Kelly Hamilton, Freshwater’s lawyer, pursued several themes in his continuing cross examination of Herlevi. One main theme was the accuracy and completeness of the report HR On Call, Inc., submitted to the Board of Education.

More below the fold

In case you missed the NCSE news feed, Kevin Padian and I did a review of the Dover case and the status of evolution education. The editors were kind enough to put it online for the public, so spread the word!

Kevin Padian and Nick Matzke (2009). “Darwin, Dover, ‘Intelligent Design’ and textbooks.” Biochemical Journal, 209(417), 29-42.

I’ve just heard that the new third edition of But Is it Science, edited by Ruse & Pennock, is now available. Pennock has a great new chapter on the definition of science, methodological naturalism, and Larry Laudan’s anti-demarcationism and the uses creationists/ID advocates put it to. I have a (great new) chapter on the historical origins of the ID movement, focusing on the years 1981-1984, which were really key for developing the various weird features of ID ideology, although the actual term “intelligent design” was adopted later. My main conclusion is that creationists’ reactions to the McLean defeat in 1982, and especially their attempt to survive court challenge in the Edwards case, 1981-1984 (before appeals), were key in explaining the stripped down version of creationism that became ID.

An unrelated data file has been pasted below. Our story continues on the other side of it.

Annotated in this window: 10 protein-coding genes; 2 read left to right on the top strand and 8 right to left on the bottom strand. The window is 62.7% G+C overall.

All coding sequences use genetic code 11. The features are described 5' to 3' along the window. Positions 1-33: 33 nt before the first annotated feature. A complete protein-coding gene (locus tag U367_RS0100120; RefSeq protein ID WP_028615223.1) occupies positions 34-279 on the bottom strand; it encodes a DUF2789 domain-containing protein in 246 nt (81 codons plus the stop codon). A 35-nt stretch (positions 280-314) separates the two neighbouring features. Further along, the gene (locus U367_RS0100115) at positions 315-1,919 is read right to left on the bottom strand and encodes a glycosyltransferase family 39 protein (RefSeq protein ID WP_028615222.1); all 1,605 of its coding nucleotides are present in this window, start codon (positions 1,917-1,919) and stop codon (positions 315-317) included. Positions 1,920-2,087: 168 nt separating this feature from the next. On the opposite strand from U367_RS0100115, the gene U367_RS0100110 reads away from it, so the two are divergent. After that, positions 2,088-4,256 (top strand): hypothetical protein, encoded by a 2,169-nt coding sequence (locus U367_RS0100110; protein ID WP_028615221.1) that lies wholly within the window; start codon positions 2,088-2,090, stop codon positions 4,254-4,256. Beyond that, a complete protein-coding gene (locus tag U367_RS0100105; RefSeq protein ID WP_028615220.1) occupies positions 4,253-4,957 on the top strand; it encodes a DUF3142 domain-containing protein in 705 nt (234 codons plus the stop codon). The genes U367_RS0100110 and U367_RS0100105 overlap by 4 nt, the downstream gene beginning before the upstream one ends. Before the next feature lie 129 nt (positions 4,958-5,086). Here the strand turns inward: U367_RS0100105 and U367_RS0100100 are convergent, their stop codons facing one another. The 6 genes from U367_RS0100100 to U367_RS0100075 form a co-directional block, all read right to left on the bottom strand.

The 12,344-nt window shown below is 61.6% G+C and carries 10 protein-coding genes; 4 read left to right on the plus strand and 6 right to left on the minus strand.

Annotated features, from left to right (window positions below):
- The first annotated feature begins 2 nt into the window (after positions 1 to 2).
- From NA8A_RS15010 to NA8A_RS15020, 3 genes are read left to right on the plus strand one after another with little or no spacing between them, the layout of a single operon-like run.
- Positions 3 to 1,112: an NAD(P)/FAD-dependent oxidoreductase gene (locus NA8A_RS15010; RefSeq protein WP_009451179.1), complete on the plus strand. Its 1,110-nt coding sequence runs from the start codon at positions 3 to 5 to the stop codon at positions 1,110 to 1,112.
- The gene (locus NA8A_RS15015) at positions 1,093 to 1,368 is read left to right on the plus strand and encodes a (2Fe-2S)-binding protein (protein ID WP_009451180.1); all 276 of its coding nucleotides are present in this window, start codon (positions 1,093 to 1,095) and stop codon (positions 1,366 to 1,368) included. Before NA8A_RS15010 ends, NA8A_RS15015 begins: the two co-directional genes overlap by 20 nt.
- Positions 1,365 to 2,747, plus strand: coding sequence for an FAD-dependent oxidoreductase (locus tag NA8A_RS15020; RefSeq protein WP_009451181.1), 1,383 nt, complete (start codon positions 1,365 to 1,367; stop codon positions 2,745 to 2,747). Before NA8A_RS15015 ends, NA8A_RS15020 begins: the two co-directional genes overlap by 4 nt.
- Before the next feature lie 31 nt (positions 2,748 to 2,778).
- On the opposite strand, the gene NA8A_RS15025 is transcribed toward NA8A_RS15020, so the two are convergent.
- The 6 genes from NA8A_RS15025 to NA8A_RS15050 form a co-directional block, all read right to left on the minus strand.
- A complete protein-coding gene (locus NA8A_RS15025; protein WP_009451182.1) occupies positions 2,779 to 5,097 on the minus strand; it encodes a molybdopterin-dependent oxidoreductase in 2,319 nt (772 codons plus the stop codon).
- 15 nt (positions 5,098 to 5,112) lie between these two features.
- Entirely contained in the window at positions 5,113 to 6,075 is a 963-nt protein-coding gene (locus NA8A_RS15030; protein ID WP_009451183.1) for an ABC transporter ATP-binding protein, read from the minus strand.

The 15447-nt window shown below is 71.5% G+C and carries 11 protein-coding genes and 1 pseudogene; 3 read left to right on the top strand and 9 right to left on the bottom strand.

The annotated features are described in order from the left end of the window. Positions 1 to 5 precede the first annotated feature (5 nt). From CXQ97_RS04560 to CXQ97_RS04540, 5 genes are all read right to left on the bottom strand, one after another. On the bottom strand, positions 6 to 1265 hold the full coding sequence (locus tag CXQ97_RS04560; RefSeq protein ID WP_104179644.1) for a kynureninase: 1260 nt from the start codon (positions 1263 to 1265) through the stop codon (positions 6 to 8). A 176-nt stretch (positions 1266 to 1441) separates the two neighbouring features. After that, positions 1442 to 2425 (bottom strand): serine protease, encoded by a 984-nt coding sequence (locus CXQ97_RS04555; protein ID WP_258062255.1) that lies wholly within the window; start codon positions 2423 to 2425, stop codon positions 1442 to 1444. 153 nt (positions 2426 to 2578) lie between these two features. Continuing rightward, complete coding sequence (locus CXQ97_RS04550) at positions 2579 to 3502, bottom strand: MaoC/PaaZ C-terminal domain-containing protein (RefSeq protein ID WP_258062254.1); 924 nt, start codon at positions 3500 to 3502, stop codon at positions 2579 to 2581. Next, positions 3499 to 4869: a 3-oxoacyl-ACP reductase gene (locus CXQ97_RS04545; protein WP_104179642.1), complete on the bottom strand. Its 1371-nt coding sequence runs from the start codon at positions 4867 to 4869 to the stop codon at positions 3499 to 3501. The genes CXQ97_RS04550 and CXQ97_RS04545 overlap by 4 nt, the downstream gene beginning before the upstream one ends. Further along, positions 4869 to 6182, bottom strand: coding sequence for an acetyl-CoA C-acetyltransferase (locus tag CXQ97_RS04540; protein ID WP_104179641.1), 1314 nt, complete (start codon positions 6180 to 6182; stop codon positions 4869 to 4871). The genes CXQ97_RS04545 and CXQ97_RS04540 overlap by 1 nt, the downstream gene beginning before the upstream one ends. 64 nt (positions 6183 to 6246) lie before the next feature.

Link to book

Freshwater Day 7: The Investigator

| 59 Comments

Today was the 7th day of the administrative hearing on John Freshwater’s appeal of the Mt. Vernon, Ohio, Board of Education’s decision to terminate him. You’ll recall that Freshwater is the 8th grade science teacher accused of burning crosses on students’ arms, teaching from creationist materials in science class, and inappropriately leading the Fellowship of Student Athletes, among other things.

Accounts of the first 6 days of the hearing are Days 1 & 2, Day 3, Day 4, Day 5, and Day 6. Other relevant posts can be found by searching The Thumb on “Freshwater”. In addition, Lauri Lebo of The Devil in Dover fame just today published an article on the Freshwater affair.

In spite of two news articles, one in the Mt. Vernon News and one in the Columbus Dispatch foreshadowing the resumption of the hearing, the hearing room for the first time was not full – there were perhaps half a dozen empty seats, with two reporters and me occupying three of them and no other media present.